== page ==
They have been integral to the plans of captains around the world, especially when rival batsmen are determined to explode their way to mammoth totals.
Their ability to strike effectively and hunt in pairs is well known, but by themselves, they are far more deadly during the last ten overs of a One-Day International innings.
Wasim Akram and Glenn McGrath were two of the finest exponents of the art of bowling at the death as well as in the beginning of the match. Muttiah Muralitharan held aloft the spin banner in this regard, while the long-retired Ian Harvey was also a master at this stage of the game.
Here is a list of the five top ‘death bowlers’ in cricket today:
5. Ravindra Jadeja (India)
Currently the best ODI bowler in the world at present, the Saurashtra all-rounder justified his presence in the Indian side with a phenomenal performance over the last six or seven months. His crucial strikes have helped the team to turn the tide of a game, and the man is currently enjoying a purple patch of late.
Like spin legend Anil Kumble, Jadeja doesn’t turn the ball too much, neither does he beguile the batsmen with flight or loop. He simply tries to beat them off the pitch, altering the angle at times and bowling with a round-arm action. The ball, when landing, pitches half on the leather and half on the pitch, so it is difficult for the batsman to attack him easily.
A flatter trajectory and quick bowling speed have been Jadeja’s biggest strengths. During the slog overs, when batsmen try to go for broke, they are likely to use their feet more; knowing this, the 25-year old keeps it flat so they cannot get the elevation they need to play the big shots successfully. With the skipper’s backing, Jadeja will only continue to shine.
4. Jade Dernbach (England)
More than just a cricketer, the South Africa-born Dernbach is a rebel. Tattoos on both arms, a sometimes-outlandish hairdo and loads of skill in bowling during the final stages of an innings give one the impression that he is a rock star in the guise of a sportsman.
Dernbach used to be very profligate early in his career when batsmen would go after him without fear, but over time, he has reinvented himself as a strike bowler in the limited-overs format. A curious mixture of slower balls, faster ones, yorkers and bouncers have helped in his recent successes.
He was one of the architects of England’s T20 victory over Australia in August this year, and has also done well against India in recent times. A fine bowler, the young man!
3. Lasith Malinga (Sri Lanka)
Reams have been written about the Sri Lankan slinger’s unplayable deliveries especially during the end of the innings when runs are most in demand. As things stand, he is truly one of the best ‘death bowlers’ in the world at present.
Blessed with a slinging round-arm action and able to generate high speeds, Malinga’s stock delivery is the toe-crushing yorker he sends down almost at will, as if he can read the batsman’s mind like an open book. His variety of slower bouncers and the back-of-hand slower ball have also proven to be highly effective.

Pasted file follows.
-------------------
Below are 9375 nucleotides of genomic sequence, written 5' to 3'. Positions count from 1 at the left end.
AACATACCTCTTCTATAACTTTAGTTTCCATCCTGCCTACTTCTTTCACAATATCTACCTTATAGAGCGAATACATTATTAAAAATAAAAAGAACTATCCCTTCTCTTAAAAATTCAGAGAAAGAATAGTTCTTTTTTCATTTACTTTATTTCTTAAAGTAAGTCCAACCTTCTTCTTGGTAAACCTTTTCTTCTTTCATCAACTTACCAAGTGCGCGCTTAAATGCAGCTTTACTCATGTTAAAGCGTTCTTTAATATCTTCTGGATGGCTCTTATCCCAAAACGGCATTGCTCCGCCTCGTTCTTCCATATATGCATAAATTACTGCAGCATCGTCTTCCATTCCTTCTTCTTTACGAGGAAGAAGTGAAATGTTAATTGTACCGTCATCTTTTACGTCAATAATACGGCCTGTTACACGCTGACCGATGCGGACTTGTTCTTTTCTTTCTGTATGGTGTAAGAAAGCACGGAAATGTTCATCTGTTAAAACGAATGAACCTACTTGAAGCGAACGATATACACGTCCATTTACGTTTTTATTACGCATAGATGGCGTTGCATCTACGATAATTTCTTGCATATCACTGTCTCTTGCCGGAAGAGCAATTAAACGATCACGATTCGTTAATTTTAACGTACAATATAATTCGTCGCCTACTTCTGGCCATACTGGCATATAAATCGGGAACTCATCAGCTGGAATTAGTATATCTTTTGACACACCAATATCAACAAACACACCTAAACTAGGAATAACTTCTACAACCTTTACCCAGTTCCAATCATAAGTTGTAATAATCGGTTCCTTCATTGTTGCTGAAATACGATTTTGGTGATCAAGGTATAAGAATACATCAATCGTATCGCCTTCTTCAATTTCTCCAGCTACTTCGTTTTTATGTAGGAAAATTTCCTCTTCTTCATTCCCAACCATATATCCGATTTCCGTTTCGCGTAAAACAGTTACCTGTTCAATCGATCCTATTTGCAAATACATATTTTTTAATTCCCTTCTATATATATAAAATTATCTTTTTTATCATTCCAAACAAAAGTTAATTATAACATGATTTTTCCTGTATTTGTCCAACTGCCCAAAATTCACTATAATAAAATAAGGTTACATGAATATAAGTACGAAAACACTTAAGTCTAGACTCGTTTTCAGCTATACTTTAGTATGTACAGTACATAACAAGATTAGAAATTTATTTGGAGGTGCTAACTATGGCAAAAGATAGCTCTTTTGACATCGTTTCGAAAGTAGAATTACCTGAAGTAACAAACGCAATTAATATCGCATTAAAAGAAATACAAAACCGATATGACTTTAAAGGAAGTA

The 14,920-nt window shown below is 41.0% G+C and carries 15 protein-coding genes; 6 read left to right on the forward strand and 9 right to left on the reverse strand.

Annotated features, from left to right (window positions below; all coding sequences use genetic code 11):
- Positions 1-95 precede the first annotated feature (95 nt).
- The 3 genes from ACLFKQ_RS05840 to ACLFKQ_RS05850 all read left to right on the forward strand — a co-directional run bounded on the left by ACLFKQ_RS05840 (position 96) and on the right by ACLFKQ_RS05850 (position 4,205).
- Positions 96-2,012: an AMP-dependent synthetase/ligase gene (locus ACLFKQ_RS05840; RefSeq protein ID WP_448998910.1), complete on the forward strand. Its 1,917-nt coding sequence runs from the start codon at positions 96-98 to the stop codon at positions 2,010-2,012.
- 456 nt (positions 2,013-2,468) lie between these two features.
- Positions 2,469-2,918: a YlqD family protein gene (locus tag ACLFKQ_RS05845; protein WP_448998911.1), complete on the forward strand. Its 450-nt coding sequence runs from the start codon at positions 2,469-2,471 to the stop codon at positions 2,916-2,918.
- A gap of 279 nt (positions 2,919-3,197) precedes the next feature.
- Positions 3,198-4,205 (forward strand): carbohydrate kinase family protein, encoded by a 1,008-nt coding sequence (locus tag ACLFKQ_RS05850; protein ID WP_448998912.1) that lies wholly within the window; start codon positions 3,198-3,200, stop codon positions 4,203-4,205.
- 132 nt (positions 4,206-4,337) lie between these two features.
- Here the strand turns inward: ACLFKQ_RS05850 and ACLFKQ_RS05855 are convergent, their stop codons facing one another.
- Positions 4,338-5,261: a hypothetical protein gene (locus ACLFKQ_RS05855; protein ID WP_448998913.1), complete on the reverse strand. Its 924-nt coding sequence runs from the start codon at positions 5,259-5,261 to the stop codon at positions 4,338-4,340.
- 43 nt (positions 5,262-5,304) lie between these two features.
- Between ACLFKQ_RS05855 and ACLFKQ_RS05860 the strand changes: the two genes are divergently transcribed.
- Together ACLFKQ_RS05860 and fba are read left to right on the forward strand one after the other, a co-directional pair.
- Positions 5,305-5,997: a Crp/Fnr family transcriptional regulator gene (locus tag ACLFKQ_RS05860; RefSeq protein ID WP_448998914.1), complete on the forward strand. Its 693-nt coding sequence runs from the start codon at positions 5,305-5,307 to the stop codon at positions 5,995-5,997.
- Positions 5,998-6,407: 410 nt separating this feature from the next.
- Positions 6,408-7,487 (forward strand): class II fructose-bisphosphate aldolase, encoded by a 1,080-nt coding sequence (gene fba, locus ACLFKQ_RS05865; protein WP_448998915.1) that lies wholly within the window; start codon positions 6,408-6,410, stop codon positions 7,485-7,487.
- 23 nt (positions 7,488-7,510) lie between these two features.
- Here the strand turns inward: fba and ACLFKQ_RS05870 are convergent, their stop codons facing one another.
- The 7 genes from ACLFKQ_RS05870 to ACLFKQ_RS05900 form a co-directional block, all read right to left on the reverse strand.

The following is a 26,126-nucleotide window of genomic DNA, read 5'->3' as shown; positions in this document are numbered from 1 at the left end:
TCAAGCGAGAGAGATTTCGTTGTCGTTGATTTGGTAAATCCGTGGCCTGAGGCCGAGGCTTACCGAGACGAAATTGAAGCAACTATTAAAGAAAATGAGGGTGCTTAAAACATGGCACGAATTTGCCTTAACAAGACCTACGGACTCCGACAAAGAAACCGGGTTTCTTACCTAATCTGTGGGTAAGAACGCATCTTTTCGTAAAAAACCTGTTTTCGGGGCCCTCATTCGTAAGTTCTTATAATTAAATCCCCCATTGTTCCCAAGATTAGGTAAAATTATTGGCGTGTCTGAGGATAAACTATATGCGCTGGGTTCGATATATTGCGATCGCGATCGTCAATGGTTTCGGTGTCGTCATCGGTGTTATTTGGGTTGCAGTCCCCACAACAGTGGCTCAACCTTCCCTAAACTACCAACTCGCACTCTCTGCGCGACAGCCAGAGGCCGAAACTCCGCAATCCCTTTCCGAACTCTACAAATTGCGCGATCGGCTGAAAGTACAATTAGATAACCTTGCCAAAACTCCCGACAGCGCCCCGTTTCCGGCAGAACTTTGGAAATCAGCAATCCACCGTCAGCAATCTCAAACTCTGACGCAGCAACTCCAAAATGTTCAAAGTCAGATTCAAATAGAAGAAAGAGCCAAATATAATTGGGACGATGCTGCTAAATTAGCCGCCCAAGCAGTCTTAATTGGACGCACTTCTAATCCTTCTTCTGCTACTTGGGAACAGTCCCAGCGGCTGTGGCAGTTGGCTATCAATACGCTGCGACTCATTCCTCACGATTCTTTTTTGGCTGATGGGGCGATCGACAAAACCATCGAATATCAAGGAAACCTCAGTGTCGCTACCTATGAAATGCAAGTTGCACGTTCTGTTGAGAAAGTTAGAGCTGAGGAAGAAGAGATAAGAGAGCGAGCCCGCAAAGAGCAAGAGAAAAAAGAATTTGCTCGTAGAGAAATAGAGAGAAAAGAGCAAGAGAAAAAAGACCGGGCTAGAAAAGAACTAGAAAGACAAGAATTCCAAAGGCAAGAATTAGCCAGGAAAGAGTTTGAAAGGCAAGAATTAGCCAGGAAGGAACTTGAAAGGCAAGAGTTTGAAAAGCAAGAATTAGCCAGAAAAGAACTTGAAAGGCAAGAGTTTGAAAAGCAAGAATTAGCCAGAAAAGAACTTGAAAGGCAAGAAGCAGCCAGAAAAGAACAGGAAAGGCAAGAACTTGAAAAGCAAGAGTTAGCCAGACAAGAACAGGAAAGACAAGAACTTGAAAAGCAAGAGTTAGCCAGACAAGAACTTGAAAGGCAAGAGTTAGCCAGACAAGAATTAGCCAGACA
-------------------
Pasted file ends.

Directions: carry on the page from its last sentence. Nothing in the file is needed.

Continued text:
In recent times, however, Malinga has been guilty of spraying the ball all over the wicket – remember how Kohli assaulted him at Hobart in 2012?
However, he still remains Jayawardene’s first-choice to bowl during the last five overs in ODI cricket, and continues to excel in that role.
2. Sunil Narine (West Indies)
I’ve said this a dozen times and I will say it again – this guy really needs to put a lid on the amount of grease he applies on his mohawk. His effectiveness could take a beating one day if he isn’t able to grip the ball properly.
Jokes apart, Narine is one crafty customer. Having re-modelled his bowling action in 2011, he returned to be one of the surprise packages in the 2012 IPL, helping the Kolkata Knight Riders to their maiden title after a five-year wait.
The carom ball, his weapon of choice, has been highly effective in bamboozling the opposition batsmen to no end. Narine also possesses the off-spinner’s traditional stock delivery – the off break – which somehow manages to have that extra bit of zing when he sends it down.
A handful in the middle overs, Narine is at his best during the time when batsmen have to score the maximum number of runs possible in a very short time, and if they happen to run up against him, it’s usually the bowler who wins. Only Test cricket remains for Narine to succeed in.
1. Dale Steyn (South Africa)
No list of death bowlers is complete without the speedster from South Africa, who is part of the bottomless and endless quiver of fast bowling arrows the Rainbow Nation possesses.
At express pace, it is very much difficult to exert control over line, length and accuracy. Steyn, however, has been able to do so with great success. Not only that, he is also able to move the ball away from the right handed batsmen at great speed, and his liberal use of bouncers and short-pitched deliveries have troubled many willow wielders around the world.
Dale does tend to bowl full tosses at times in the Twenty20 format, but in ODIs, he can be very unplayable when batsmen are trying to raise the tempo. With Morne Morkel and Marchant de Lange for company, the Steyn gun always comes out blazing at full power, taking out one batsman after the other.
The Proteas have unearthed a gem – a true gem of a bowler!
DISCLAIMER: The views expressed in this article are the author’s own and not reflective of the website as a whole.